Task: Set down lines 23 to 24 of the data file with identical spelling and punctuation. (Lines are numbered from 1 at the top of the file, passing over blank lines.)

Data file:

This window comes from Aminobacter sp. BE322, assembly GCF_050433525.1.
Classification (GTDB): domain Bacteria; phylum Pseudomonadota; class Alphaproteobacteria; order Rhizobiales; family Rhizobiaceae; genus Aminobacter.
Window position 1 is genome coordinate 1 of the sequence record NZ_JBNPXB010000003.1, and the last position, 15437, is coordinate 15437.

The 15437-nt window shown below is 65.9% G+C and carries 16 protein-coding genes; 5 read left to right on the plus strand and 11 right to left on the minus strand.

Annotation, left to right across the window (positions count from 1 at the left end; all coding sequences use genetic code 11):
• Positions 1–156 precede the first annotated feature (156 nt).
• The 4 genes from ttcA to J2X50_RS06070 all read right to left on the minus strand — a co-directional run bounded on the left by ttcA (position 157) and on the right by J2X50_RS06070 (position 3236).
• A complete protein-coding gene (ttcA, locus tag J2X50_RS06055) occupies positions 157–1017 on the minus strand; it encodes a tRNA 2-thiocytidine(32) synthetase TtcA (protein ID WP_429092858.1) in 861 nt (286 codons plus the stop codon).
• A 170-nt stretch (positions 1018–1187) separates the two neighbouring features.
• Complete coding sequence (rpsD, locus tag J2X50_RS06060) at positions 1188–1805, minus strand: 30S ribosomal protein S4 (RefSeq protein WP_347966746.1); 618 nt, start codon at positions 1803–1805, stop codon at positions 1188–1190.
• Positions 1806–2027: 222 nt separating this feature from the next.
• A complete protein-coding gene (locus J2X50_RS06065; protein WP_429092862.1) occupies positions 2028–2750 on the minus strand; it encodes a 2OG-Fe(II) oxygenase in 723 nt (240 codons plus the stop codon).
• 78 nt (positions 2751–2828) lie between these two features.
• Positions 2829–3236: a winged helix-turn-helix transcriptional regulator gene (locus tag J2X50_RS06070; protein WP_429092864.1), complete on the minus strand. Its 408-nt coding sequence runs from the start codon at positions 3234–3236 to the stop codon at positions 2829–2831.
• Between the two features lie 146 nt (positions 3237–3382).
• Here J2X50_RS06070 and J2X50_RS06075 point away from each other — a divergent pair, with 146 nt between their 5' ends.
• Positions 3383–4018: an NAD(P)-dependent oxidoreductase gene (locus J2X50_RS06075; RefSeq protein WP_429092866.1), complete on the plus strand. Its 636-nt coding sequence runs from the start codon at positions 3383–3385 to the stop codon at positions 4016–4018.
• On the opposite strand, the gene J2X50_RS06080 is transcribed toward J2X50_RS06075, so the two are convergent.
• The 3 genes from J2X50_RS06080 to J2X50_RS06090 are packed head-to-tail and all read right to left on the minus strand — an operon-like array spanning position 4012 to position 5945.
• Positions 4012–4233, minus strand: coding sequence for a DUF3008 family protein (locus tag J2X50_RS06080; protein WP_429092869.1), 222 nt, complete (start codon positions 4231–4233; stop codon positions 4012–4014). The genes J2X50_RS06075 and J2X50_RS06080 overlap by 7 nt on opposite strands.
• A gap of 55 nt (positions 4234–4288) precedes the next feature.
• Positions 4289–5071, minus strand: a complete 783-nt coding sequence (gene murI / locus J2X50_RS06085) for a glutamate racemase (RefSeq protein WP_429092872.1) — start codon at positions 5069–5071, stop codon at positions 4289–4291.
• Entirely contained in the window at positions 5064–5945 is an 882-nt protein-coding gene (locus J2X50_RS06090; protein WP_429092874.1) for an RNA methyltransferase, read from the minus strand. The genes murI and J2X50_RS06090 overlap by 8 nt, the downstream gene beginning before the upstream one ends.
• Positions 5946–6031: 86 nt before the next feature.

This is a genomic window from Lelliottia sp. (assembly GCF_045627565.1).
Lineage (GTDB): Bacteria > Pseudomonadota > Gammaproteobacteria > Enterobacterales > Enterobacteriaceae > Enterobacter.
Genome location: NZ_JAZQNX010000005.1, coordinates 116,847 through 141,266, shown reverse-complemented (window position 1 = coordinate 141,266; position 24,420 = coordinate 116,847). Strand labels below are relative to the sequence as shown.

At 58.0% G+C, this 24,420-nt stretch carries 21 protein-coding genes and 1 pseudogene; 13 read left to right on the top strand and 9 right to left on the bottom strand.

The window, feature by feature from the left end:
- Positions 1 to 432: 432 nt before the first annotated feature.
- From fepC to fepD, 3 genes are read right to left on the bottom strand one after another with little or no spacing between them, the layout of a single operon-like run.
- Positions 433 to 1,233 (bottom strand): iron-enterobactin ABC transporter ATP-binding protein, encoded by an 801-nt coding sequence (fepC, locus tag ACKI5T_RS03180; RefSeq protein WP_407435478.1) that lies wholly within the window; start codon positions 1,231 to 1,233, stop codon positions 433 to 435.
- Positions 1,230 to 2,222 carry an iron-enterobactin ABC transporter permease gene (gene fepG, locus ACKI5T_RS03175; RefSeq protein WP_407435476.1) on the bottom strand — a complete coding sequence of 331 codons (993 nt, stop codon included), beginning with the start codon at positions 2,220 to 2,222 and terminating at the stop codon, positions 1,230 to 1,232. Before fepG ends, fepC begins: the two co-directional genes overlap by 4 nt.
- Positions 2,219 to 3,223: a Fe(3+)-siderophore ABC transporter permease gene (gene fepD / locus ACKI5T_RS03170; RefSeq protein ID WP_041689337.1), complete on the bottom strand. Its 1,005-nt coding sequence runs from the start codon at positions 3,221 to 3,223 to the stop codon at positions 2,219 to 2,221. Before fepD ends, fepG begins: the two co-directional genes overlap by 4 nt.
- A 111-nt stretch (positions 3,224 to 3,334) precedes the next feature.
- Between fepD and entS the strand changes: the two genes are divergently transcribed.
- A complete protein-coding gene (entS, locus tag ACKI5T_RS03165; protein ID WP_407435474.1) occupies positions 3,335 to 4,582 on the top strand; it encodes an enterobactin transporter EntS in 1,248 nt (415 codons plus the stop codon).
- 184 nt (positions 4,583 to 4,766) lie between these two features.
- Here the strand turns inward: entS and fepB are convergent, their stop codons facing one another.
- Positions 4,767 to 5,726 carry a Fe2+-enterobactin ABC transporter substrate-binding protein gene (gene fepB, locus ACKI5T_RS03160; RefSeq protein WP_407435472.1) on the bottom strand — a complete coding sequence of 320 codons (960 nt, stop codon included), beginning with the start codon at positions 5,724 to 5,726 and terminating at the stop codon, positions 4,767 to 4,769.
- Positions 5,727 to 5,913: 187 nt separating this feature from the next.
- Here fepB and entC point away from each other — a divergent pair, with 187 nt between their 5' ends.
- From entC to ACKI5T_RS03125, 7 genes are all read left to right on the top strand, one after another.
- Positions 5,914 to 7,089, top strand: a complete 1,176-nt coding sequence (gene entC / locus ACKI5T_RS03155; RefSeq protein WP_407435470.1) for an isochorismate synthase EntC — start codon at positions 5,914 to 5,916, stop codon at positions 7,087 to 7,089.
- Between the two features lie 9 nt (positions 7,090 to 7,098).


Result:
• Entirely contained in the window at positions 5064–5945 is an 882-nt protein-coding gene (locus J2X50_RS06090; protein WP_429092874.1) for an RNA methyltransferase, read from the minus strand. The genes murI and J2X50_RS06090 overlap by 8 nt, the downstream gene beginning before the upstream one ends.
• Positions 5946–6031: 86 nt before the next feature.